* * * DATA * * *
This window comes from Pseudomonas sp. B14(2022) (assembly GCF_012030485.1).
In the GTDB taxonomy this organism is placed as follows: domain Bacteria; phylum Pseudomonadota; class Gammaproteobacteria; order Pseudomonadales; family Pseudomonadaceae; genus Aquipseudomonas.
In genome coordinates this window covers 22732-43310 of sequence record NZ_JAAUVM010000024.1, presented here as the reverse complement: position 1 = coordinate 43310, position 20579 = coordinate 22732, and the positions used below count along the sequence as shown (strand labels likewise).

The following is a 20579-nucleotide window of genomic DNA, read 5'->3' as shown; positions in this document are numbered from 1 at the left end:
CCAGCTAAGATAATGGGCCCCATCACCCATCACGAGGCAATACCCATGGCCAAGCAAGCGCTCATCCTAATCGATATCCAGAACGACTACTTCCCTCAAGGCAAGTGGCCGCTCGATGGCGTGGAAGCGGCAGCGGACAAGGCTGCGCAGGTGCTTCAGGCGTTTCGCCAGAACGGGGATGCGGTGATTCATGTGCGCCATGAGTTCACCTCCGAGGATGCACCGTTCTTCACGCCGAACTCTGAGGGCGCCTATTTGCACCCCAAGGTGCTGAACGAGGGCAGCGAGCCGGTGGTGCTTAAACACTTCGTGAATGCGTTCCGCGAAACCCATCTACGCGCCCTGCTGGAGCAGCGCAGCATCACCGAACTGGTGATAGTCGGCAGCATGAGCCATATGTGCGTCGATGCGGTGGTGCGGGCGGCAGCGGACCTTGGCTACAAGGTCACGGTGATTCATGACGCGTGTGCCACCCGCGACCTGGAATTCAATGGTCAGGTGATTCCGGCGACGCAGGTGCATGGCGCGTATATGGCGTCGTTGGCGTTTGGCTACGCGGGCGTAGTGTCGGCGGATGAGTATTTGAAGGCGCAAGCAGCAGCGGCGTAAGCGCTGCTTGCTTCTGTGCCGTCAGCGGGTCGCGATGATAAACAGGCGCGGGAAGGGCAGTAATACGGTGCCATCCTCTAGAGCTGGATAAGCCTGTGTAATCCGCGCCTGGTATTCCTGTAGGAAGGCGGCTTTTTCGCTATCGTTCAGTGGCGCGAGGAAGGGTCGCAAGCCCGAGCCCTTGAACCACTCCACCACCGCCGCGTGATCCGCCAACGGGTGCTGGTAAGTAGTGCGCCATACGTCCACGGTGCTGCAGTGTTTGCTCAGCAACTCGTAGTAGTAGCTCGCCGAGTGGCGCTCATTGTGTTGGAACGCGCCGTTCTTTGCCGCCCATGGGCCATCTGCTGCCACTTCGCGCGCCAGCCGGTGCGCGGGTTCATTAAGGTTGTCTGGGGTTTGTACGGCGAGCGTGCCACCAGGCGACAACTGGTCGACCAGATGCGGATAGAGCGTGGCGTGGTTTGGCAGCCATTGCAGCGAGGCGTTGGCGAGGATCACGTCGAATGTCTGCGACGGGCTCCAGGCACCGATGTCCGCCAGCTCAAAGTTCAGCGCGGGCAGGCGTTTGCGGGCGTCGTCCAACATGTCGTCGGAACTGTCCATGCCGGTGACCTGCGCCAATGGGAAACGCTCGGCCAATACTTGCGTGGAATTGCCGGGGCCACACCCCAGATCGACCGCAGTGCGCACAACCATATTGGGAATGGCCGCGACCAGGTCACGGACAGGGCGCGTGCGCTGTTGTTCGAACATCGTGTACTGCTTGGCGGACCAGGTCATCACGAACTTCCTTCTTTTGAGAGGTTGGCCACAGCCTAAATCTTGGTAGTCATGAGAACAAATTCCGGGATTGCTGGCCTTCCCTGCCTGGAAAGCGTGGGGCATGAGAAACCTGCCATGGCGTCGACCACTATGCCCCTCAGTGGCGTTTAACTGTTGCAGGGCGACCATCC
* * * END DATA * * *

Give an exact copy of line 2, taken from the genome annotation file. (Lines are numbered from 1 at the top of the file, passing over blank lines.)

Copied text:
In the GTDB taxonomy this organism is placed as follows: domain Bacteria; phylum Pseudomonadota; class Gammaproteobacteria; order Pseudomonadales; family Pseudomonadaceae; genus Aquipseudomonas.